The Chrysler Valiant belongs to the famous history of Australian motors, evidence to the laudable labors of Australia’s Chrysler engineers. Their exclusive engines and models, the Hemi Charger and Pacer, were what made the Chrysler Valiant muscle cars distinctively Australian.
The variety of Variant cars was mixed with distinctions of basically two essential engines built around the Chrysler Hemi-6 Engine and offshoots of the Chrysler LA engine V8.
Similar to the U.S the high performance option of the Charger took on the name R/T. The Valiant Charger R/T was power-driven by a 265 CID variation of the Chrysler Hemi-6 engine. Challenging in a muscle car market conquered by V8 motorized cars, the R/T Charger variant was aggressive on both the race and road track.
The Variant Charger R/T 1971 option E37 boasted an altered “Six Pack” variation of the engine distinguished by triple side draught Weber carburetors, shaped the foundation of Chrysler’s on tour car racer for 1971.This car’s engine is likewise available as a choice on all Charger models. The Charger R/T highly efficient pack features exterior black stripes, driving lights, a black radiator grille, model-exact steel wheels, a two-spoke aluminum steering wheel and a sports instrumentation pack.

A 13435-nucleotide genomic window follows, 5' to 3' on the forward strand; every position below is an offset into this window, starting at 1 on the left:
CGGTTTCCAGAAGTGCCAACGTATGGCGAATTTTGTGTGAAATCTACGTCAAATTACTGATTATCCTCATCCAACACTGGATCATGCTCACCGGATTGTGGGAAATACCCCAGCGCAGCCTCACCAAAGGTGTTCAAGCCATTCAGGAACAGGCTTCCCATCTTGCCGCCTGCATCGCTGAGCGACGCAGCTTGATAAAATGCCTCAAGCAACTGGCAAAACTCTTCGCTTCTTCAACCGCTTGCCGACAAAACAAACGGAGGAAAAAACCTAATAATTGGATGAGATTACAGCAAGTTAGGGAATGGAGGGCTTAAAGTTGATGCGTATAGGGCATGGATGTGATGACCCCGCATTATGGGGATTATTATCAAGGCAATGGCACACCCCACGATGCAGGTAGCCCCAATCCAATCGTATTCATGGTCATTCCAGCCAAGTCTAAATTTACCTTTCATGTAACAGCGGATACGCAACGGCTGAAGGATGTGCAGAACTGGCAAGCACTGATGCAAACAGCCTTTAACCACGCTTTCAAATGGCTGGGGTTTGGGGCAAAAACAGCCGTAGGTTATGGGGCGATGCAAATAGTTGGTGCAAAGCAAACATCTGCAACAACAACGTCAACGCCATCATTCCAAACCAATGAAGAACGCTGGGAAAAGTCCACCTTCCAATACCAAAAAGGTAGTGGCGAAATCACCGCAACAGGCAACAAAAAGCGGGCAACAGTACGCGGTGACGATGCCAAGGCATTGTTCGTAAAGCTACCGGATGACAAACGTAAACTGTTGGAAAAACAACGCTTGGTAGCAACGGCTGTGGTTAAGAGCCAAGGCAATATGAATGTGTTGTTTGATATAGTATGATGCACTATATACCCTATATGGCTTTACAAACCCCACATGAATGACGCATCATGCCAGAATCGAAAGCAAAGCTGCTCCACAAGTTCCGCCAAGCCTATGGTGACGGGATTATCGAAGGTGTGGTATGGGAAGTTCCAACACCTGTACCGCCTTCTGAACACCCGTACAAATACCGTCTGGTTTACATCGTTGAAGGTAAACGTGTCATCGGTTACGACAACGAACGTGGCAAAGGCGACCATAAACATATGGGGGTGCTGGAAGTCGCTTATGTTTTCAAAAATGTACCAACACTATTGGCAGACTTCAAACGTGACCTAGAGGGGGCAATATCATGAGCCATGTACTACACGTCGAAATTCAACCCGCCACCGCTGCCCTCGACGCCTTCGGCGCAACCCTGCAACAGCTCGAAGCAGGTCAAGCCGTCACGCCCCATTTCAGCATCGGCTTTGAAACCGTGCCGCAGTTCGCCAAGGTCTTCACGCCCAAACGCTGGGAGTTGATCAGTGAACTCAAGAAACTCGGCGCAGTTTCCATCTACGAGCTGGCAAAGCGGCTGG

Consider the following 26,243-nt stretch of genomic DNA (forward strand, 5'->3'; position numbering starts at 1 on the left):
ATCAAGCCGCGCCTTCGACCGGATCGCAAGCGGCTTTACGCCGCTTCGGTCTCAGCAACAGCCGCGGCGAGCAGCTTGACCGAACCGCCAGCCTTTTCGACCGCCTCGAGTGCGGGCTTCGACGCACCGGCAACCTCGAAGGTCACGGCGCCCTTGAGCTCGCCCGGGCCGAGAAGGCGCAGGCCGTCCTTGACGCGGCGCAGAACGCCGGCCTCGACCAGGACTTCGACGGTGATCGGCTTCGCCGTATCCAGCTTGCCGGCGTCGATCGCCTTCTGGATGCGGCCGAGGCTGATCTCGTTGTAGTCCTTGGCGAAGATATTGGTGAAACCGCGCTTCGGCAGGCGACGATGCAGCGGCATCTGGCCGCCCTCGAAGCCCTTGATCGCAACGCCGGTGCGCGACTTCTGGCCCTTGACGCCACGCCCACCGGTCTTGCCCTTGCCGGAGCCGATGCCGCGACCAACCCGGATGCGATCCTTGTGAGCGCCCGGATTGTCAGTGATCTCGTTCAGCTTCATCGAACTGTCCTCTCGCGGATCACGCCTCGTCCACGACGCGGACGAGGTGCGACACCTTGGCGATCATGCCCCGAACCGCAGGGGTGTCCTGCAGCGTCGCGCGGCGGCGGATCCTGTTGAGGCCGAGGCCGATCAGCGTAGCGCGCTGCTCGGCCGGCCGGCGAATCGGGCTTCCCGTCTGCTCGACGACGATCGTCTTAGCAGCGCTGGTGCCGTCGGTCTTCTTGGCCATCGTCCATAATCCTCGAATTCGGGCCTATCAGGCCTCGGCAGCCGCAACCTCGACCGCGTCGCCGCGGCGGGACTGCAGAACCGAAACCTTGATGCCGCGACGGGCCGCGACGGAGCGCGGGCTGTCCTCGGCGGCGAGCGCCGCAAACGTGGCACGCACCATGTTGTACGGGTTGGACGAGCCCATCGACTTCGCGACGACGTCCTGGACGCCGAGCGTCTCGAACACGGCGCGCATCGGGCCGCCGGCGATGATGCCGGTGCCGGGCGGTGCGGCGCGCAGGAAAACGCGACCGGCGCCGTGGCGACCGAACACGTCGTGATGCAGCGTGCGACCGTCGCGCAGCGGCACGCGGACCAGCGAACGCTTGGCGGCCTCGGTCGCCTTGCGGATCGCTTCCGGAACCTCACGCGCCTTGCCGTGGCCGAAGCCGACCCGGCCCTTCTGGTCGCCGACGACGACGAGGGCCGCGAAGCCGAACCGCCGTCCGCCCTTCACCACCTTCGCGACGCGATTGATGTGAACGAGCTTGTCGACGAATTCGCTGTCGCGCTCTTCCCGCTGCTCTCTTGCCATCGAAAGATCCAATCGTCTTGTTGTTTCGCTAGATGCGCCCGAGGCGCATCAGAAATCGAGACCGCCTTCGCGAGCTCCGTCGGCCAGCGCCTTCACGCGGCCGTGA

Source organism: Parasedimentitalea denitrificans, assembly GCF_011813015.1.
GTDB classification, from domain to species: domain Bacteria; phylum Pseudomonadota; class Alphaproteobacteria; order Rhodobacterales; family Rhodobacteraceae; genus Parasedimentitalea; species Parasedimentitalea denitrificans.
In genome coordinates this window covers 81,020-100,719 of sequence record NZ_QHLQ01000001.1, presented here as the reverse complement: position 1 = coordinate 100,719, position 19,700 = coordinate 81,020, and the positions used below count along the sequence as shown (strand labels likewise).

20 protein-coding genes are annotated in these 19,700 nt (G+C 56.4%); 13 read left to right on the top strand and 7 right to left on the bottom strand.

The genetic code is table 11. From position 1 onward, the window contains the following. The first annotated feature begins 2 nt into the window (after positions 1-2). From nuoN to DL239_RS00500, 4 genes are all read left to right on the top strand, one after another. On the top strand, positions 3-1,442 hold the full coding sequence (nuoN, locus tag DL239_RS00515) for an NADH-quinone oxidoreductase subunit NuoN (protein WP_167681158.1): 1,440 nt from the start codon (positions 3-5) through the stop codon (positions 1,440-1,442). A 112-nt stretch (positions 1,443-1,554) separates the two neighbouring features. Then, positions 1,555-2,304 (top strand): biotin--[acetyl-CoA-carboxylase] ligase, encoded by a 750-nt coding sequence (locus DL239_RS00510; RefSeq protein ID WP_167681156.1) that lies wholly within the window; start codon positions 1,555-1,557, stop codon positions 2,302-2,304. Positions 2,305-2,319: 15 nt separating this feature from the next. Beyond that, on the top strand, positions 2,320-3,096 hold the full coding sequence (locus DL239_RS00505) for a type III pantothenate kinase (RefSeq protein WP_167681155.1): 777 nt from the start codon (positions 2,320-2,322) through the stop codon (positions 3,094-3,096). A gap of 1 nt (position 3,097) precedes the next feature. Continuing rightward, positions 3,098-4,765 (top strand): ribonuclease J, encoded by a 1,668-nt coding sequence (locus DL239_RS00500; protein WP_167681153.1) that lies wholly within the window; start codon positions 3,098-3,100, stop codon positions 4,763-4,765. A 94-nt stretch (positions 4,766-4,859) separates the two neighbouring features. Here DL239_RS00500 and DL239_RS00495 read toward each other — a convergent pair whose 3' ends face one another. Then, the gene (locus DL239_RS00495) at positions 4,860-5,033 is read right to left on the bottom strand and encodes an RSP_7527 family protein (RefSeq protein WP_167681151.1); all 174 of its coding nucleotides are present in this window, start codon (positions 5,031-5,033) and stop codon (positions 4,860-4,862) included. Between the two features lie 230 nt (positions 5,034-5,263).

1971 Chrysler Valiant Charger VH XL
The new Variant Charger VH was launched in 1971, the outcome of mutual effort between Australia and the United States although all interior designs was handled by Australia. The Charger VH was exported to a host of other countries, South Africa inclusive.
The 1971 VH Valiant Charger was derived from the Valiant VH structure, but was a short-wheelbase 2-door version. The Chrysler VH Valiant Charger models, produced in 1971, comprised of the Charger, Charger 770, Charger XL, and Charger R/T (Road/Track) models.
The Charger VH series was available in three different engine options – a 215, 245 and a 265, as well as a top of the line version of the 265 for the well-liked Pacer. It could be fitted with a slant six, small V-8, or the “normal” 265 Hemi, an engine initially built for trucks, but stopped in the United States and enhanced to its highest potential in Australia. The “normal” version had 203 horsepower and 262 lb-ft of torque at 2,000 RPM, making it competitive with V-8s. Standard on all except the cheapest, small-engine Ranger was disc brakes. On Regal and Regal 770 the disc brakes were power-driven.
1971 Chrysler Valiant Charger interior
The interior has a steering lock, extremely good seat belts, reversible keys and the handbrake was installed on the floor next to the right-hand side of the driver’s seat. The heater controls were relocated to the right-hand side of the steering column.
The company began production in 1971 and produced about 17,918 VH Valiant Chargers which accounted for nearly half of the whole Valiant manufactured by Chrysler. Only a total of 1300 were R/T models, while the R/T E37 Performance models totaled a mere 135 in number.
1971 Chrysler Valiant Charger Price
The base model Chrysler valiant charger 1971 was sold around $2795 while the R/T Charger model was priced at $3395 with the recent clamor for these muscle cars they can be sold for as much as $60,000 to $100,000.